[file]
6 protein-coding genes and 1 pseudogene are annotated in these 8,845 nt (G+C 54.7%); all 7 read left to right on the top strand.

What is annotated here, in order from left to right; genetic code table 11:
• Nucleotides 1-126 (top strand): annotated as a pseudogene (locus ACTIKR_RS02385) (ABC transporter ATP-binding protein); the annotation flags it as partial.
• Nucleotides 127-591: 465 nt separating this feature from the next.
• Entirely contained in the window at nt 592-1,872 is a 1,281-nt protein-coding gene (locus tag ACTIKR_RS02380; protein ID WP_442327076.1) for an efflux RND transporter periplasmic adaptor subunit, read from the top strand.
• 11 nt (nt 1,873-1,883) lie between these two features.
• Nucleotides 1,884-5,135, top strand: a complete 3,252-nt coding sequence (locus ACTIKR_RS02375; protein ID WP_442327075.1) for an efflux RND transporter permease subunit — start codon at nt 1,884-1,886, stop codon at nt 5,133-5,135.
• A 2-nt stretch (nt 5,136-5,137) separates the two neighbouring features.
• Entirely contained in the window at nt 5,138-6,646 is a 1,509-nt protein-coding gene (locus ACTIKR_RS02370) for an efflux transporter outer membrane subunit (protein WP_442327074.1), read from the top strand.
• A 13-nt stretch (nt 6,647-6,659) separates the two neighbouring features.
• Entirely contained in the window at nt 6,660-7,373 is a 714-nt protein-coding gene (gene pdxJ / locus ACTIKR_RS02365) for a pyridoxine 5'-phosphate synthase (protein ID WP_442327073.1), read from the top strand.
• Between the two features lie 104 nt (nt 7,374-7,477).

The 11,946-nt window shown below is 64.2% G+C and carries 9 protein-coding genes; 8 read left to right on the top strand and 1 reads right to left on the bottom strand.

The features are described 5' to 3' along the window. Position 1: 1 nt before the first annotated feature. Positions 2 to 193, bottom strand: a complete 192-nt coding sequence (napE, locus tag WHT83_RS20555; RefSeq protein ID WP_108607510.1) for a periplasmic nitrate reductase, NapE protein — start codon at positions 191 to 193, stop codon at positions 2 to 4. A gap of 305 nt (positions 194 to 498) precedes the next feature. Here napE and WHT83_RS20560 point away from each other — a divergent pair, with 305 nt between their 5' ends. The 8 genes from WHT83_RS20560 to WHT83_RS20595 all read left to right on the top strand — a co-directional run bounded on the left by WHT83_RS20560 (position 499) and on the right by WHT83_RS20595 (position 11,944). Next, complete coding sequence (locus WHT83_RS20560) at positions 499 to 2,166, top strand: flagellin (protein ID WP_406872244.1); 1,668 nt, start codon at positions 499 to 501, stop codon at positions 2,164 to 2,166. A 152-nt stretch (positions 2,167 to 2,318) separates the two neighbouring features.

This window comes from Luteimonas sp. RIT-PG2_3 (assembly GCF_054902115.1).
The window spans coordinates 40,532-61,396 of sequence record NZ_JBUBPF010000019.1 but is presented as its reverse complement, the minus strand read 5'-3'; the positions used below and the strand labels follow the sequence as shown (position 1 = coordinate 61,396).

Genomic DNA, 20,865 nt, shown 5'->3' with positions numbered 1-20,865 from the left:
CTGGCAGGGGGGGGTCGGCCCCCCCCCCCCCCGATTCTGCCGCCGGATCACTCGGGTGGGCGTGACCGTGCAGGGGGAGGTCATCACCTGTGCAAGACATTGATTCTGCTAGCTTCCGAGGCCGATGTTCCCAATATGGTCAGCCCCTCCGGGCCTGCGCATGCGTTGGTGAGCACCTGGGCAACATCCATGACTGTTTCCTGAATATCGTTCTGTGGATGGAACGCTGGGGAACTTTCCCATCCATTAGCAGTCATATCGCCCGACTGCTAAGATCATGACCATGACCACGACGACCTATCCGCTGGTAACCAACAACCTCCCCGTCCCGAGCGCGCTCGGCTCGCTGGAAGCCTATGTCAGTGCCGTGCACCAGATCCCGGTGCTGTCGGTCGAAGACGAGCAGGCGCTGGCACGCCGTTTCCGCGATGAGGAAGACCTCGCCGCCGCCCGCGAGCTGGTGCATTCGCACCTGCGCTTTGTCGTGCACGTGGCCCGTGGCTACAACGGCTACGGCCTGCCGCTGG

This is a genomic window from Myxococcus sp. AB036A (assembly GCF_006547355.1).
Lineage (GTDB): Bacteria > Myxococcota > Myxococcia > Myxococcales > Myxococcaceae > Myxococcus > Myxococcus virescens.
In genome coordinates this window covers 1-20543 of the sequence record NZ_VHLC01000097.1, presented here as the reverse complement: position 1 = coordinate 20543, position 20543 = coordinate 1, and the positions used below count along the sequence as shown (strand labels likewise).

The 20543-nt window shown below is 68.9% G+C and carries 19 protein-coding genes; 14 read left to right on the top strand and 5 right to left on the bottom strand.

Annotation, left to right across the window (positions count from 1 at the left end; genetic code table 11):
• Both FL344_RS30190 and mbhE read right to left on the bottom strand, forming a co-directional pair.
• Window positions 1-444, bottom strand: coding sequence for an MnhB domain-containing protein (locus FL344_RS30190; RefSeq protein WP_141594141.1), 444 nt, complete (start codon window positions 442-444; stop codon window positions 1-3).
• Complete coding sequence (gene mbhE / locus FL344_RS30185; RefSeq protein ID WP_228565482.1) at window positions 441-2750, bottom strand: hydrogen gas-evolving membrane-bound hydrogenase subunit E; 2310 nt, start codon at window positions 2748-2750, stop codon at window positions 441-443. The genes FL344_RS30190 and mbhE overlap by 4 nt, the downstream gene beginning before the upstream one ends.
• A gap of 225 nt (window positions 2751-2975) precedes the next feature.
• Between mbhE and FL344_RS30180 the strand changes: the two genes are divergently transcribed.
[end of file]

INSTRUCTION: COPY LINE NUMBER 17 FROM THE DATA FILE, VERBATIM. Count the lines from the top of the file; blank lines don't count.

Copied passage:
Genomic DNA, 20,865 nt, shown 5'->3' with positions numbered 1-20,865 from the left: